Standing on a seemingly endless road in the town of Gumaca in Quezon province, Marlon Dalipe was beginning to feel the pain down to his feet – after all, it was already the third day of what became a five-day walk from the nation’s capital region to his hometown.
Dalipe only had his persistence to return home and 500 pesos (RM42) in his wallet when he decided to do what many would say is unimaginable – walk his way from Alabang in Muntinlupa City to his hometown in Camarines Sur.
He was among the individuals who took part in what seemed like a mass exodus from Metro Manila following the imposition of the community quarantine – in response to the coronavirus pandemic.
Dalipe had been working as a construction worker in Paranaque City for only two weeks when the government announced the placement of Metro Manila under community quarantine effective March 15.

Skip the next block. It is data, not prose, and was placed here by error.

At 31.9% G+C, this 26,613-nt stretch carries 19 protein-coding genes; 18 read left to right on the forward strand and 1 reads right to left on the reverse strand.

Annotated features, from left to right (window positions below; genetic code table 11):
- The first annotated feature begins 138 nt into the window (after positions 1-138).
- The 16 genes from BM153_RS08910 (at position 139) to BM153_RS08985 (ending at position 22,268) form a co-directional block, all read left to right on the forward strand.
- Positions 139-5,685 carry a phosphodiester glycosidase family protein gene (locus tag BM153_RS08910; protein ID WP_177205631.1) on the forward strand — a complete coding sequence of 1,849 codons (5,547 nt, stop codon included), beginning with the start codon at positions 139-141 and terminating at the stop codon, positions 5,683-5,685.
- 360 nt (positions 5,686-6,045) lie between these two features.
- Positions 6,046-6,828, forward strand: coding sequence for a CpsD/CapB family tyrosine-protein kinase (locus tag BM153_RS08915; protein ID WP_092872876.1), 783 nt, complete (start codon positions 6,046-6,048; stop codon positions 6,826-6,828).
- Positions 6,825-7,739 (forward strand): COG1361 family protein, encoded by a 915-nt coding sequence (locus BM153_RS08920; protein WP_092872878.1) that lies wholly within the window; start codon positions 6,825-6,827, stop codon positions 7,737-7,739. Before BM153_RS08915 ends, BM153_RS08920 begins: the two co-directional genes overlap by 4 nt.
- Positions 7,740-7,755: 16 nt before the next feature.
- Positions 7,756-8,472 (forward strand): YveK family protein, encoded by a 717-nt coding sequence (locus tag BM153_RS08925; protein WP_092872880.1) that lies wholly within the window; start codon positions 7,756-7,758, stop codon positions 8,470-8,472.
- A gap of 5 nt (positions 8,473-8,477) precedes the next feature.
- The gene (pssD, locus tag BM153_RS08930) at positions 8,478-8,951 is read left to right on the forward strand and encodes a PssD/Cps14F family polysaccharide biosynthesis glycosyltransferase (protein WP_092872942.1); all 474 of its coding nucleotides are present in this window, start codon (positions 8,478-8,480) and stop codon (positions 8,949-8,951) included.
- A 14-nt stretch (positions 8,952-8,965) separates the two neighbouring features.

Hours before the clock struck midnight, Dalipe rushed to Alabang in hopes of getting a bus.
“When I arrived in Alabang, I was going to ride a bus to Bicol. But it was approaching midnight and I knew bus operations would shut down at midnight, ” he said.
Under the community quarantine, land, air, and domestic sea travel to and from Metro Manila were suspended until April 14.
This prompted Dalipe to make a choice: if he cannot ride a bus, he will instead walk his way to his hometown.
“We’d go hungry in Metro Manila because we wouldn’t be able to purchase food, ” Dalipe said.
The date was March 15, the first day of the quarantine. The sun had not even risen yet and under the moon Dalipe found himself walking to the province of Batangas.
When the sun rose, the heat became a problem but along the way, Dalipe found company with others who shared the same journey.
Dalipe finally reached home after walking for five days. He said he was telling himself one thing during his journey: “As long as I reach home, I’ll walk. I will just rest when I get there.”
“It was a sigh of relief but my feet were sore, ” Dalipe said.
But when the situation improves, he will return to Metro Manila. He has no choice; life is not easy in the province, he said.
“It is so hard to look for jobs. It is hard to earn money. We tried our luck in Manila but we did not know it was going to end up like this.” — Philippine Daily Inquirer/ANN
Did you find this article insightful?
100% readers found this article insightful